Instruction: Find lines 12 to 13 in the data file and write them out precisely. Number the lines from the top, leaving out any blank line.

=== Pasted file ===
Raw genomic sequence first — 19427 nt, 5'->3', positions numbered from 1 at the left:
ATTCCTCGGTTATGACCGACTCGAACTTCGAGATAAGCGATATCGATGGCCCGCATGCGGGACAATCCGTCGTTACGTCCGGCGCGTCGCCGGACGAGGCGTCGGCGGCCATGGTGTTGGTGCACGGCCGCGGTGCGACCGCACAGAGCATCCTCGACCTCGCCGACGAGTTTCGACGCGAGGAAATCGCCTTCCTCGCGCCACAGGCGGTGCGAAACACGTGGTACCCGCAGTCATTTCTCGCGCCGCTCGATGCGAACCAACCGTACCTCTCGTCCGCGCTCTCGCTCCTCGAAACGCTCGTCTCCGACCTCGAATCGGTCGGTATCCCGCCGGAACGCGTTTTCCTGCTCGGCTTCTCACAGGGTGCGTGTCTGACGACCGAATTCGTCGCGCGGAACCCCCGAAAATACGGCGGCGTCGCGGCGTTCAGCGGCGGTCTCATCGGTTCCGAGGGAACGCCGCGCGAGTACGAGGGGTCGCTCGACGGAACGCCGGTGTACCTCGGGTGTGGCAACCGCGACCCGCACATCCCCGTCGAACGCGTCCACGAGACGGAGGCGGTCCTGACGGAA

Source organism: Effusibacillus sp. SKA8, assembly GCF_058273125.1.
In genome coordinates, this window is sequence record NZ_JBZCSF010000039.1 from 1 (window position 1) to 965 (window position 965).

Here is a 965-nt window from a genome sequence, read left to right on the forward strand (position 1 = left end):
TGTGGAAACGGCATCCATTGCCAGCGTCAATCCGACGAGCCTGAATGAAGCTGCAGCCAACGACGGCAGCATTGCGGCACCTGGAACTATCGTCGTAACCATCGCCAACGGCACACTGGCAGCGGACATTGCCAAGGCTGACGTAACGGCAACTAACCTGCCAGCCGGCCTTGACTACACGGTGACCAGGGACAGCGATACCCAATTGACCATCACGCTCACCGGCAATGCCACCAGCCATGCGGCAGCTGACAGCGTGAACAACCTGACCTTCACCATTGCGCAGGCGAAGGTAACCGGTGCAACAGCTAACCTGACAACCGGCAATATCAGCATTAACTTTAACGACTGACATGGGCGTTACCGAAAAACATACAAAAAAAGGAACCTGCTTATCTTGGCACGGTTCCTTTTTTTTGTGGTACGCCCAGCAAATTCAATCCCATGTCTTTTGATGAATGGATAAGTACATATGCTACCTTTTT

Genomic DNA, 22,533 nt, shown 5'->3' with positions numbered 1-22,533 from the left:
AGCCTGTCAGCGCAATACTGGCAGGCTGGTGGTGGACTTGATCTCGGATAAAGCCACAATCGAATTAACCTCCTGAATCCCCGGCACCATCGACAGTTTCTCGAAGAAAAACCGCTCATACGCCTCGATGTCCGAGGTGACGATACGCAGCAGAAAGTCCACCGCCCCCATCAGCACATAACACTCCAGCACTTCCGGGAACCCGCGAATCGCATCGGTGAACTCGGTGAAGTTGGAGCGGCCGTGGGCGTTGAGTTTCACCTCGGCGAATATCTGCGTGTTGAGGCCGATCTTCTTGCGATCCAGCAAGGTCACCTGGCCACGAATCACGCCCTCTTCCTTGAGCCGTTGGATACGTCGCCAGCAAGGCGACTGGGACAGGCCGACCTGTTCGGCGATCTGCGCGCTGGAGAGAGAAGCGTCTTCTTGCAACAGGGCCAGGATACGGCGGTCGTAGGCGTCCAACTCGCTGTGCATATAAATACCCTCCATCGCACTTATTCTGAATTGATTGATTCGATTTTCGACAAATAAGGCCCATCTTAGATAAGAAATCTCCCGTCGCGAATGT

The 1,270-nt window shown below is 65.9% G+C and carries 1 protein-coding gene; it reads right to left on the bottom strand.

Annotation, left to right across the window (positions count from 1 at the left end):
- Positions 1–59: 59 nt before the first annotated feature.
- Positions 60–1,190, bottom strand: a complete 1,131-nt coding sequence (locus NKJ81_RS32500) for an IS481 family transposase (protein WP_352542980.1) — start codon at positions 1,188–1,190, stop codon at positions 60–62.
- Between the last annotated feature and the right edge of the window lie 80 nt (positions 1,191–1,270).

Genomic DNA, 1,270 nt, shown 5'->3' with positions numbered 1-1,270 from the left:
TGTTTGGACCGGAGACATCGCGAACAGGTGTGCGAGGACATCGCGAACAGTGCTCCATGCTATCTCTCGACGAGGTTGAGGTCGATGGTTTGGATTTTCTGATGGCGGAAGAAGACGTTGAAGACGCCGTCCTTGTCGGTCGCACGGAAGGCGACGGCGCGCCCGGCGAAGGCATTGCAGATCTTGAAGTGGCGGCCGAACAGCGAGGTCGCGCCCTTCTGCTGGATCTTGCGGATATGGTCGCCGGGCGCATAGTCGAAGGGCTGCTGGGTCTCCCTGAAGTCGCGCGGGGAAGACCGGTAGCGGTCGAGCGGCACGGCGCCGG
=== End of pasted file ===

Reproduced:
- Positions 60–1,190, bottom strand: a complete 1,131-nt coding sequence (locus NKJ81_RS32500) for an IS481 family transposase (protein WP_352542980.1) — start codon at positions 1,188–1,190, stop codon at positions 60–62.
- Between the last annotated feature and the right edge of the window lie 80 nt (positions 1,191–1,270).